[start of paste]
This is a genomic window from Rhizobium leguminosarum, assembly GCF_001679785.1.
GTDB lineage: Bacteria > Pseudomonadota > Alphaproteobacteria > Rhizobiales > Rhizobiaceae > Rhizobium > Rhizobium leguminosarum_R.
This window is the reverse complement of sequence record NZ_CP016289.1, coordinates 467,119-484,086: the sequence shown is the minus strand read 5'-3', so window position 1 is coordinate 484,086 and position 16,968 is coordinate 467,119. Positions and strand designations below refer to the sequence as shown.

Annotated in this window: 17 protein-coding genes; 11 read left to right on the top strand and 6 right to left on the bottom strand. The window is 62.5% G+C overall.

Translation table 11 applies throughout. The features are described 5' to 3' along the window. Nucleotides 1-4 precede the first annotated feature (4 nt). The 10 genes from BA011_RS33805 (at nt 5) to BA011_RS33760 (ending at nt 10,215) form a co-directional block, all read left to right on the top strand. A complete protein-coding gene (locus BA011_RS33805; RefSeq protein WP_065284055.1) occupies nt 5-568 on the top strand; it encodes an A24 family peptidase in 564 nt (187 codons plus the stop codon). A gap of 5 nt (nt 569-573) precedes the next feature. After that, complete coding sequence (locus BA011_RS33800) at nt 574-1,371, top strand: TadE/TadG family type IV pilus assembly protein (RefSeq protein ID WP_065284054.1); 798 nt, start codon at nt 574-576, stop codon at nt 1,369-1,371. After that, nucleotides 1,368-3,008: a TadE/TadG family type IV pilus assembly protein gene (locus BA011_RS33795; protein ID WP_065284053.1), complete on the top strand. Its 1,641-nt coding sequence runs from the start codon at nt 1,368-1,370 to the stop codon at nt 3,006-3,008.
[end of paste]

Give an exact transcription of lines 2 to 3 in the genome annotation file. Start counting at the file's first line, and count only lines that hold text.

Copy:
GTDB lineage: Bacteria > Pseudomonadota > Alphaproteobacteria > Rhizobiales > Rhizobiaceae > Rhizobium > Rhizobium leguminosarum_R.
This window is the reverse complement of sequence record NZ_CP016289.1, coordinates 467,119-484,086: the sequence shown is the minus strand read 5'-3', so window position 1 is coordinate 484,086 and position 16,968 is coordinate 467,119. Positions and strand designations below refer to the sequence as shown.